A study done on Toxoplasma gondii, a parasite commonly hosted in cats known for the potential complications it cause for human pregnancies, suppressed the immune system and is found to have some positive effects on Alzheimer's disease mouse models .This parasite promotes a significant decrease in the amount of b-amyloid plaque deposition, a hallmark of Alzheimer's disease, and not to forget the better performance in behavior tests like a water maze.
Neurodegenerative process is thought to involve the accumulation of abnormal toxic proteins and the spread of these toxic proteins between neurons, which may be contagious through their synaptic connections.Two distinct patterns in of brain damage predicted by studies one studying how brain circuits wire up structurally in their natural manner and the other their functional connections, converged on a remarkably similar model which predicted the sites of degeneration in each forms of dementia .These studies have been proved significant since the models to predict and study the human neural degeneration has remained elusive.
The early ideas dealt with the antioxidant’s and CSF biomarkers have been proved wrong. Recent studies reveal that there is no association between an antioxidant combination of vitamin E, vitamin C and α-lipoic acid (E/C/ALA) and the changes Alzheimer’s related biomarkers in the cerebrospinal fluid. Oxidative impairment is linked to aging and is common in individuals with Alzheimer's disease but the risk can be reduced by diet rich in antioxidants.
or other forms of dementia , compared to those of normal weight and also promotes cardiovascular diseases . A simple study says that people with higher BMIs and larger waist size scored the worst in the cognitive tests. But there do was some exceptions where there happen to be no associations between the cognitive abilities and obesity.Studies reveals that the People over the aged from 60 to 70 years with high levels of visceral fat have a greater risk of brain decline there by resulting in Alzheimer’s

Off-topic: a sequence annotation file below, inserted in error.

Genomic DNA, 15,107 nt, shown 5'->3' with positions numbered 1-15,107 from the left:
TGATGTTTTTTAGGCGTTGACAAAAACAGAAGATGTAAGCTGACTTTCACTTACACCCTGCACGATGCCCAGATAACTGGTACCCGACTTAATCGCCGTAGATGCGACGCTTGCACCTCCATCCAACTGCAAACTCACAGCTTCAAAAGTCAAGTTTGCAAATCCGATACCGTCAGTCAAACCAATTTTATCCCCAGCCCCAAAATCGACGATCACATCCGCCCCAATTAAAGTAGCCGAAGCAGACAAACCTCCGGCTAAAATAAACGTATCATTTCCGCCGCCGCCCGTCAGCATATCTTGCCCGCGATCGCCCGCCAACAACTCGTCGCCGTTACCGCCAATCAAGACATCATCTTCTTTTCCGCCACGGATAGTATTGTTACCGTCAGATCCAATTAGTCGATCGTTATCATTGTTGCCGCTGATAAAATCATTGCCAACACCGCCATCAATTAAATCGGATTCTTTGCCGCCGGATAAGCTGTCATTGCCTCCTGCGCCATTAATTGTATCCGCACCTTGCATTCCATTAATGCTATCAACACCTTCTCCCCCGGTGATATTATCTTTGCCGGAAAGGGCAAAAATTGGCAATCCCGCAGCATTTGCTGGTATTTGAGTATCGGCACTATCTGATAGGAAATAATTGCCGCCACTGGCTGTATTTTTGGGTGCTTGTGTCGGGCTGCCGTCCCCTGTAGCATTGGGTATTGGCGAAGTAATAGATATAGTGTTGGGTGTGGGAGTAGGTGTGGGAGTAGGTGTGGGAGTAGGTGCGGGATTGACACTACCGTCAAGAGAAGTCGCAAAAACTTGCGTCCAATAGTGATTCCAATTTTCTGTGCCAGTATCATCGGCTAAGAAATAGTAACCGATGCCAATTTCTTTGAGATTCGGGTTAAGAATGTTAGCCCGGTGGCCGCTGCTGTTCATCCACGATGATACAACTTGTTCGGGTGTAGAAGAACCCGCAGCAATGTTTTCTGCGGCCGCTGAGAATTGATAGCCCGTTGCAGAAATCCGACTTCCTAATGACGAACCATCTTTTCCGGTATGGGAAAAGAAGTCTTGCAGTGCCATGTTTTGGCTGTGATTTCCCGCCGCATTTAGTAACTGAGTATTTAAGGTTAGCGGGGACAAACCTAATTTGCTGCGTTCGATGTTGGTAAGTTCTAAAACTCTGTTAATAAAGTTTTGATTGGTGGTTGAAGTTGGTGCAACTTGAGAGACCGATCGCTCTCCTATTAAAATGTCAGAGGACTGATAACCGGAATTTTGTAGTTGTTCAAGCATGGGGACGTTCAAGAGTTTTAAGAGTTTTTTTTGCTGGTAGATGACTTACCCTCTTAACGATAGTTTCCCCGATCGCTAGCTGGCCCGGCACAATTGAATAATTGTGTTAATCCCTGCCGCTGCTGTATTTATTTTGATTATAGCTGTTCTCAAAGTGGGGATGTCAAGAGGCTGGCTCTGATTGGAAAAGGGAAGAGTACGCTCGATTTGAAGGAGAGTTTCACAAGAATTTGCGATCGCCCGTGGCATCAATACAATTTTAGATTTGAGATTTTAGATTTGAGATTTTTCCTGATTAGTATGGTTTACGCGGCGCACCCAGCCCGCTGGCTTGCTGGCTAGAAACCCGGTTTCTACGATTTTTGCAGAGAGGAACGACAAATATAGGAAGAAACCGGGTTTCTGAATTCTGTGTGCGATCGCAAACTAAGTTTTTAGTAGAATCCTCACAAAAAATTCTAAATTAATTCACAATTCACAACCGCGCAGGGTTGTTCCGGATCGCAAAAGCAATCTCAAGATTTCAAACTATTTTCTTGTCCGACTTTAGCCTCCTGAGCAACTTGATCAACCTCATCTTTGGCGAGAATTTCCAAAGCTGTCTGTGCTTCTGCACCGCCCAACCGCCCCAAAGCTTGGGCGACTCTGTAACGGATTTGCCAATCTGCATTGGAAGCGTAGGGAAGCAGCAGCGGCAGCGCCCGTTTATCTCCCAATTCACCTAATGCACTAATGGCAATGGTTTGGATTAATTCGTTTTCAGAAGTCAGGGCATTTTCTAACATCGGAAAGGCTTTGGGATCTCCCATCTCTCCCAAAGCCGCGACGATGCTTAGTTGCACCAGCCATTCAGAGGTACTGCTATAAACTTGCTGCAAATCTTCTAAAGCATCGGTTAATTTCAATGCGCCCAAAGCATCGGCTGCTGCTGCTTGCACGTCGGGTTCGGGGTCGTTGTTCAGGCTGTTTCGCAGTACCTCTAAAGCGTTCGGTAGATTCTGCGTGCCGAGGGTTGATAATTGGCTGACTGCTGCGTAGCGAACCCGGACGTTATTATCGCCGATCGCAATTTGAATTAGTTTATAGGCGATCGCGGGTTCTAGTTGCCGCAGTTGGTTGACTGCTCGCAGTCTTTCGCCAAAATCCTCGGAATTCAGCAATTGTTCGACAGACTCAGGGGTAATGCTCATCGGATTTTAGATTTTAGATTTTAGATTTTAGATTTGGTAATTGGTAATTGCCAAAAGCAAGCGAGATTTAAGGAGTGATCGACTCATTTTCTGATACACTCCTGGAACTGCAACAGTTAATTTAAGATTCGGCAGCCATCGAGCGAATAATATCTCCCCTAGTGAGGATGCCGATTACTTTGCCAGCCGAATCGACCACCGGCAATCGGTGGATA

by propagating in all directions. Studies concluded that a nerve region's connectedness to a disease hot spot trumps overall connectedness, spatial proximity and loss of growth-factor support in predicting its vulnerability to the spread of Alzheimer’s.Studies on Brain imaging suggest that Alzheimer’s and other forms of most prevalent dementia’s may spread within nerve networks in the brain by moving directly between connected neurons, in a way
A new technology, recently approved by the FDA, allows researchers to detect amyloid plaques that often suggest Alzheimer's disease. Created by Eli Lilly, Amyvid is a drug that, when used before a PET scan, will highlight amyloid plaque in the brain. This method is much more preferable for diagnosis than the current method of performing an autopsy.
A new study shows that reducing the iron levels in blood plasma may help protect the brain from changes. There is previous evidence that there are changes in the way the human body handles iron and other metals (zinc, cooper) before it shows Alzheimer's symptoms. In the study, rats are fed a high cholesterol diet which causes them to build up plaques of a protein called beta-amyloid and develop changes in the tau proteins. The study deals with a new drug called deferiprone which lowered the iron concentration in the blood plasma of the rabbit and the level of beta-amyloid and the tau proteins in the brain.